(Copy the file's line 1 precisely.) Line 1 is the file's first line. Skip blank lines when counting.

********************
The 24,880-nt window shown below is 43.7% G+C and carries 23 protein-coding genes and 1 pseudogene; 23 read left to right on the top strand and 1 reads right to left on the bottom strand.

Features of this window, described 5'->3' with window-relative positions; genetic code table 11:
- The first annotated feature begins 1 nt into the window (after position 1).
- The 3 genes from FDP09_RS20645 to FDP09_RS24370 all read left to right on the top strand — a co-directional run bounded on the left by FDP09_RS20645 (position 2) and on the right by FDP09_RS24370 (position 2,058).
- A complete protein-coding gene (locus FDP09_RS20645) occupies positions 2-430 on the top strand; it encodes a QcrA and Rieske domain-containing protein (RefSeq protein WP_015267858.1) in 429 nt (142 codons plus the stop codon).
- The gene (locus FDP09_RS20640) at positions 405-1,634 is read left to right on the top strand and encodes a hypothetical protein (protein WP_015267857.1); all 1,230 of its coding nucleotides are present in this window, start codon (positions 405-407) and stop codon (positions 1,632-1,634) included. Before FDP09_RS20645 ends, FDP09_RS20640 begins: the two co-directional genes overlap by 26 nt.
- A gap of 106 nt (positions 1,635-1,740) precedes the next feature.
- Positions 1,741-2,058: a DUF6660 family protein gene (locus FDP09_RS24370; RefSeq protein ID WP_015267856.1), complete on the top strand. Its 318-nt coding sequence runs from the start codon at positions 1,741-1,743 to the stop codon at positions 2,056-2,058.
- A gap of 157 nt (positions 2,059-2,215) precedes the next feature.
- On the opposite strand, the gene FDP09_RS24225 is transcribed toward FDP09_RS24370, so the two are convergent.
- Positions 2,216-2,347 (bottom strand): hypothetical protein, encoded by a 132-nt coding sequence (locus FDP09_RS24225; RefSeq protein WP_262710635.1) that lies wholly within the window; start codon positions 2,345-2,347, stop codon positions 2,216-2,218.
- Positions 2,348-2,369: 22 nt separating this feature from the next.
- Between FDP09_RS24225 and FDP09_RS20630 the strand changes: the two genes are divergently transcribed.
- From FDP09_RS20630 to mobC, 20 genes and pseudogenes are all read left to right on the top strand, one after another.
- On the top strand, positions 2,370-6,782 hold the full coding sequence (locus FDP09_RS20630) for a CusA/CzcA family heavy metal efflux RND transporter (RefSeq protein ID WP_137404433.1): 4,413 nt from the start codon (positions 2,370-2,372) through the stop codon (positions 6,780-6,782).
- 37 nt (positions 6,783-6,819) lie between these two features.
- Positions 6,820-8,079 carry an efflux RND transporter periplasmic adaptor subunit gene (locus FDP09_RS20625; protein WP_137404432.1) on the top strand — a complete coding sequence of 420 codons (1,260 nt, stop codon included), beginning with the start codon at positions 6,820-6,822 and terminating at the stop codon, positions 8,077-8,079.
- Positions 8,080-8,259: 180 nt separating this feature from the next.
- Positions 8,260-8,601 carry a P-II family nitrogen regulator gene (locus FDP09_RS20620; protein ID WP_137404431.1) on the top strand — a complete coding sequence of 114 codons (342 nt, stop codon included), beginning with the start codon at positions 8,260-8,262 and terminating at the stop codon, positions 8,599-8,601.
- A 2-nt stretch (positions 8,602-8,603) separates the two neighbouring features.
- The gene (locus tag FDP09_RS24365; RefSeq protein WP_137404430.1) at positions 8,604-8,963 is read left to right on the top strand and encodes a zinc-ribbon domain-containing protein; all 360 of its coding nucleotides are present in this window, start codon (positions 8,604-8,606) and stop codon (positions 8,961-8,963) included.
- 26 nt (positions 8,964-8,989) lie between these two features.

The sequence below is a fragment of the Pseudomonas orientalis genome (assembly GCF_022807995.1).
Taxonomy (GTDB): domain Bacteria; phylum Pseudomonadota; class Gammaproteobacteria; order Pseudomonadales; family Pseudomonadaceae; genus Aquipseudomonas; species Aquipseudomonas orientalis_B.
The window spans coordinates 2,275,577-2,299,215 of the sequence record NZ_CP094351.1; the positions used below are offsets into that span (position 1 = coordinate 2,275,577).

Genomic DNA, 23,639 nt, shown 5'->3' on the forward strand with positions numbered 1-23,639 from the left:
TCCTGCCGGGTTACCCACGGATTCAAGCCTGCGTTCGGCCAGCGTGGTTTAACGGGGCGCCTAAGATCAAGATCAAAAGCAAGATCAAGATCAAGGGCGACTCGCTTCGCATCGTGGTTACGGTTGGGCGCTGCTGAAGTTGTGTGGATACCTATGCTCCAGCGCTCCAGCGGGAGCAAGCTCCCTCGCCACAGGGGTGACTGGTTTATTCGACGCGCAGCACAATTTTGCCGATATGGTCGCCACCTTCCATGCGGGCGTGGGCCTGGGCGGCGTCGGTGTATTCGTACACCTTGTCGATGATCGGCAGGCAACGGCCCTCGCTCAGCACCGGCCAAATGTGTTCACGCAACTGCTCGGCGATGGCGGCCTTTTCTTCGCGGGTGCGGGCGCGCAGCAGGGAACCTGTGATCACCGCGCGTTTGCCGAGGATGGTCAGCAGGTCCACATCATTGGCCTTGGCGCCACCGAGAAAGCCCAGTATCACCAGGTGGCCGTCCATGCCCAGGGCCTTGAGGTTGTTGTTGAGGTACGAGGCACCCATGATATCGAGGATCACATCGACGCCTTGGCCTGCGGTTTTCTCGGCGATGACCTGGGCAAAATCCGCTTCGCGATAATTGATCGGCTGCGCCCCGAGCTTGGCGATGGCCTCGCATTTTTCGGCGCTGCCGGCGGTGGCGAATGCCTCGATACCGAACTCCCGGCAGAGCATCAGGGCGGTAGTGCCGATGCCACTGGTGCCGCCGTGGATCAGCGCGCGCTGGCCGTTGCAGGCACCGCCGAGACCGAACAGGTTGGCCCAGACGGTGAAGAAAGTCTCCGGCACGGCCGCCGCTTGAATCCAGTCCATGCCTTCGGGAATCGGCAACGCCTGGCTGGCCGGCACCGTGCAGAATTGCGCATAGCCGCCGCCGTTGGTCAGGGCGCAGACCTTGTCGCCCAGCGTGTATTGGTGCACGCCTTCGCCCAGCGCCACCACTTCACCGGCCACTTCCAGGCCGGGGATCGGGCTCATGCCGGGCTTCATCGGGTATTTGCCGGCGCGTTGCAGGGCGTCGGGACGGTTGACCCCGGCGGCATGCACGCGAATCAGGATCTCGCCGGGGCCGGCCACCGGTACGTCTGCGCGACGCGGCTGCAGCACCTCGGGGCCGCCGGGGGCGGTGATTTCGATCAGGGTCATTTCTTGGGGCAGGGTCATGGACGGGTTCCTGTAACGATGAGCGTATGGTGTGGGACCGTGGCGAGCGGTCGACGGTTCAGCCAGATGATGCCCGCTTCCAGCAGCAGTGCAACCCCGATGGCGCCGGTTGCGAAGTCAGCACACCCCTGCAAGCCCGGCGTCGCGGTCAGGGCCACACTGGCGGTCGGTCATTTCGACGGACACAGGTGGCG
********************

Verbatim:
The 24,880-nt window shown below is 43.7% G+C and carries 23 protein-coding genes and 1 pseudogene; 23 read left to right on the top strand and 1 reads right to left on the bottom strand.